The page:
Music
Tune in and turn up
12Tone Music / 88rising
Highsnobiety

3.0 / 5.0

Joji boasts one of the most unique paths to a successful music career in recent memory. Born George Miller in Japan, he rose to massive YouTube fame with edgy, provocative, and occasionally repulsive videos as the characters Filthy Frank and Pink Guy. All the while, he was tinkering behind the curtain with inky, alternative R&B. In 2017, he made the switch to “serious music” full time, and after dropping the bleak and bloody EP In Tongues, Joji has returned with BALLADS 1, his debut full-length.

On In Tongues, Joji’s voice was steeped in reverb and often used more for textural effect than as true topline, but he’s clearly trying a multitude of vocal deliveries on Ballads 1. He shows a knack for brisk, descending melodies on “XNXX” and “CAN’T GET OVER YOU” where his vocals take center stage. His falsetto is most effective when deployed in short doses like the pre-hook on “TEST DRIVE,” but when he leans on it heavily throughout “COME THRU” it starts to sound brittle and excessively reedy.

Though his sound is often bleak and maudlin, some of the most effective moments on Ballads 1 are uptempo. The Clams Casino collaboration “CAN’T GET OVER YOU” is a highlight, with a wormy bass line from Thundercat and bright blips of guitar and pizzicato strings. The bouncy instrumental balances out gleefully unhinged lyrics from Joji (“Tell me more, I got a box cutter with your name on it / Tell me more I can’t stay this long on the same topic”), and the manic character he’s playing is alluring in a Patrick Bateman or Amy Elliott Dunne kind of way.

Another of the record’s strongest moments is “YEAH RIGHT,” which features a cascading vocal run that exemplifies the song’s snapshot of nightlife nihilism—how brutal lows come on the heels of cathartic highs. The self-produced track also proves that Joji still has an understanding of his vocal strengths other producers haven’t quite found, as “YEAH RIGHT” features understated but catchy verses and strong melodies throughout.

BALLADS 1 is filled with impressive producers, but several of them don’t seem to know how best to utilize a unique talent like Joji. The deluxe edition of In Tongues, which featured standout remixes by Ryan Hemsworth and Medasin, showed how exciting it could be to see other artists step into Joji’s shadowy world, but the results on on Ballads are a bit more mixed.

The sludgy “WHY AM I STILL IN LA” features production from WeDidIt members Shlohmo and D33J, but the track’s lack of percussion makes it plodding, save for a bizarre, crash-heavy buildup that feels like a basement punk band vamping while it waits for its singer to make it back on stage after crowdsurfing.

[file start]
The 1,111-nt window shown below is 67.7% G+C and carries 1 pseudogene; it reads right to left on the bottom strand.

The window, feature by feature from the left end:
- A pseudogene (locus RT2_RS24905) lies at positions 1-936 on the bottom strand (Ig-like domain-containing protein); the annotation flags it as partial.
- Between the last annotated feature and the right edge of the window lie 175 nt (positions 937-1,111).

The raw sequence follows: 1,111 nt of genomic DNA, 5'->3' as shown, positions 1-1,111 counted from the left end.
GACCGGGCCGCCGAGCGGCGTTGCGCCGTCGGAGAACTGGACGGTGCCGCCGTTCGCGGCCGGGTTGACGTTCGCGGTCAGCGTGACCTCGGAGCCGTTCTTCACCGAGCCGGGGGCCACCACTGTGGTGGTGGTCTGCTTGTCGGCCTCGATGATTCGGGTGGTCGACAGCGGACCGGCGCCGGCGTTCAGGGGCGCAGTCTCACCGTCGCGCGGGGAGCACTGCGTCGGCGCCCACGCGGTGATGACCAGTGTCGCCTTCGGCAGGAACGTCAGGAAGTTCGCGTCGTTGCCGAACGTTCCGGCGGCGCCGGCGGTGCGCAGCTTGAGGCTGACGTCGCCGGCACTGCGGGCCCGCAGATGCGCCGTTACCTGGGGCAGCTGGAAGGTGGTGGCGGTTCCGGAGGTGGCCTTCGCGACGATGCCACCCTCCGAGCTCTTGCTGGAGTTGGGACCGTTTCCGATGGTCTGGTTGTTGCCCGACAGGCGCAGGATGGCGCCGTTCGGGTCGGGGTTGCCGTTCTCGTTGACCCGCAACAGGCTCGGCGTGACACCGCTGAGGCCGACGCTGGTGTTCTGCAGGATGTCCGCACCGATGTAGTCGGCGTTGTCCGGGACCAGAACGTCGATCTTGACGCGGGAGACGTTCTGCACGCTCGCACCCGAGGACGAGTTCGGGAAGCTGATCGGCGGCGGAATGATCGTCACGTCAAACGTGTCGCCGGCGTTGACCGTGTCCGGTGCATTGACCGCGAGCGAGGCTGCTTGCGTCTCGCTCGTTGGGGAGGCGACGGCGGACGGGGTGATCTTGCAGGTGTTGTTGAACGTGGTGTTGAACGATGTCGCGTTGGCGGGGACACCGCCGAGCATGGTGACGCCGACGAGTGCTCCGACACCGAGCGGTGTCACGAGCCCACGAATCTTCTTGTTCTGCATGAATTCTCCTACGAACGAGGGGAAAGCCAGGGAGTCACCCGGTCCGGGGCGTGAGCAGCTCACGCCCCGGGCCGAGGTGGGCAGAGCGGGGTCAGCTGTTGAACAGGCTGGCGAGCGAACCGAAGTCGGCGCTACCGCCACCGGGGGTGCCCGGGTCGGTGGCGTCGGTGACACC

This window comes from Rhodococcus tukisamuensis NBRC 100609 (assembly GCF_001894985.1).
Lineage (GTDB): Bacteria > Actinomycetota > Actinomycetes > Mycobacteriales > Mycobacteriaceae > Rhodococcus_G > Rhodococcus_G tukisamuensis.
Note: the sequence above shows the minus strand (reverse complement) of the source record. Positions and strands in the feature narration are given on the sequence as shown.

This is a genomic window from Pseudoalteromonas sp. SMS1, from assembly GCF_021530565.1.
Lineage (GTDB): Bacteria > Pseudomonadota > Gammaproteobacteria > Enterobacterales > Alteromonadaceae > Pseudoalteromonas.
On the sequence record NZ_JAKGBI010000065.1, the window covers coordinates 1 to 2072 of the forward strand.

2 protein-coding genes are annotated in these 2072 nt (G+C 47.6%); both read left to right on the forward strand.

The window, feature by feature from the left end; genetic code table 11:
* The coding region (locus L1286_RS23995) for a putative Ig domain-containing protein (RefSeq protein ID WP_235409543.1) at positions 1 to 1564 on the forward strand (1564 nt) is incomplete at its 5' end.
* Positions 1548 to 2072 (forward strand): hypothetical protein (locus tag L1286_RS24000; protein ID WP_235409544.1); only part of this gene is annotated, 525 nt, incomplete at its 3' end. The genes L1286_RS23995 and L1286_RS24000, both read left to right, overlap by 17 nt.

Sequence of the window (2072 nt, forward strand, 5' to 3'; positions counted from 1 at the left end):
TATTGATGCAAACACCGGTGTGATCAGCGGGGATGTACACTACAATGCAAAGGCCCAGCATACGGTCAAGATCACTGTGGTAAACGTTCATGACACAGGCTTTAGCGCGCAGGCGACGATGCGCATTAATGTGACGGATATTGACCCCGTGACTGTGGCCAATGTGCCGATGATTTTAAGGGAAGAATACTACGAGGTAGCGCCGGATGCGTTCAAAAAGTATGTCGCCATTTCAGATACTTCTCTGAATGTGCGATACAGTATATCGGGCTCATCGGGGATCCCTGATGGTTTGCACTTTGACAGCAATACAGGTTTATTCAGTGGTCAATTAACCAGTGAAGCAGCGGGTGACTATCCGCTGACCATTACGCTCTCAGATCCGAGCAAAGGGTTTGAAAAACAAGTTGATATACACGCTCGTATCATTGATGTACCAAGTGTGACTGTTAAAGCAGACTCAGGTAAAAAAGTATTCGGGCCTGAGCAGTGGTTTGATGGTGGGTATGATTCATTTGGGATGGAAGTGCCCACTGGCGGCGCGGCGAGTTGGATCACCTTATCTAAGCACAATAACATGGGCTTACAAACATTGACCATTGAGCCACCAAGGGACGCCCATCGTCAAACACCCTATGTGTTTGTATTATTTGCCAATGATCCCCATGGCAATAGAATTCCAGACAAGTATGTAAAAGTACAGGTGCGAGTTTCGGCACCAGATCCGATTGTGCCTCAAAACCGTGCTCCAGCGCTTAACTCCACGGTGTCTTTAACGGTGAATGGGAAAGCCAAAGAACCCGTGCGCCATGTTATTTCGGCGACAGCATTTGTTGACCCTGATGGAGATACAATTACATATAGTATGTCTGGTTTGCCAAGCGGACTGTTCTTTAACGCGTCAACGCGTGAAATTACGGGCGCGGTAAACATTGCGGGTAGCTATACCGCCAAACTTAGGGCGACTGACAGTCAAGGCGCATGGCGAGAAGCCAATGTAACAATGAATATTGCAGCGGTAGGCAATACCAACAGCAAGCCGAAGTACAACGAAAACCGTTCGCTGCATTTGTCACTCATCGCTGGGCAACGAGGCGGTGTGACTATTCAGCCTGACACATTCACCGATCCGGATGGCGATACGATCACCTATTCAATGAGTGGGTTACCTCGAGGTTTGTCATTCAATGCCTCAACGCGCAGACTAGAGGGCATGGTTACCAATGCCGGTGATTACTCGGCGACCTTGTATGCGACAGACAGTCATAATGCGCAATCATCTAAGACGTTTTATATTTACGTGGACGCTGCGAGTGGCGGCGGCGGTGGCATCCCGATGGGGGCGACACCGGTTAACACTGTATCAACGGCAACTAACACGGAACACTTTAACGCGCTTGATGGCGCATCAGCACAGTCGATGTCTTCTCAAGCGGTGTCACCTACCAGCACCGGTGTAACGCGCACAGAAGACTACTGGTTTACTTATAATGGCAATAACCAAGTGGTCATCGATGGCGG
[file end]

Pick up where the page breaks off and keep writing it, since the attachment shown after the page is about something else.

Kelela collaborator Jam City works with Joji on the buzzy “NO FUN,” which is infectious, even though it winds up sounding like Porches-lite. Joji has fit surprisingly well on uptempo records like “Midsummer Madness” and “Peach Jam,” and having more sonic variety will make the moments where he chooses to go fully dark resonate more than they did on the tonally consistent but thoroughly dreary In Tongues.

Coming from a visual medium like YouTube, Joji has always put exceptional time and effort into his music videos, and certain moments on BALLADS 1 work so well as an A/V experience that it is a little jarring to hear the songs on their own. The bloody, streetlight-lit surrealism of “SLOW DANCING IN THE DARK” so perfectly captures the anguish and desperation of the track that its impact on the LP is a little muted.

Joji’s emphasis on visuals is a major reason to be optimistic about his music; he can clearly craft arresting, resonant scenes, and just needs to keep working on translating those into lyrics as he trends towards more opaque writing. It isn’t as much of a problem for him as it is for other artists because he’s crafted such a vivid world around his music, but Joji clearly has the creativity and wit to fill in some of the details on record, and would benefit from doing so to continue setting himself apart in a crowded alt-R&B landscape.

While guest vocalists are few and far between on Ballads 1, Joji has found an ideal partner in Trippie Redd, whose anguished, emotive voice is a perfect foil to his spacy, measured delivery on “R.I.P.” The pair previously collaborated on the kinetic Kris Wu posse cut “18,” and, after finding success yet again, they’d be wise to keep working together in the future.

BALLADS 1 closes on an especially promising note with “XNXX” being one of Joji’s strongest, most cohesive cuts to date. His lower register blends beautifully with the buzzy synths, creating a warm and enveloping texture While the lyrics are vague, they do paint an affecting portrait of an exhausted Joji, unable to find the desire to rekindle a dormant relationship. And in classic Joji fashion, there’s a fine and blurry line between crestfallen songwriting and crass humor—the track shares its name with a popular porn site.

In a late 2017 interview with Billboard, Joji described the release of In Tongues as “a rebirth.” BALLADS 1 feels like his progression into adolescence, trying a slew of different vocal styles and soundscapes to figure out what fits him best. And while it doesn’t all work flawlessly, he certainly shows enough to prove that he could make something close to classic with a few more reps.

For more on Joji, revisit our exclusive editorial and interview with the 88 rising artist here.

Joji’s ‘BALLADS 1’ is now available to buy or stream. For more of our reviews, head here.

Words by Contributor
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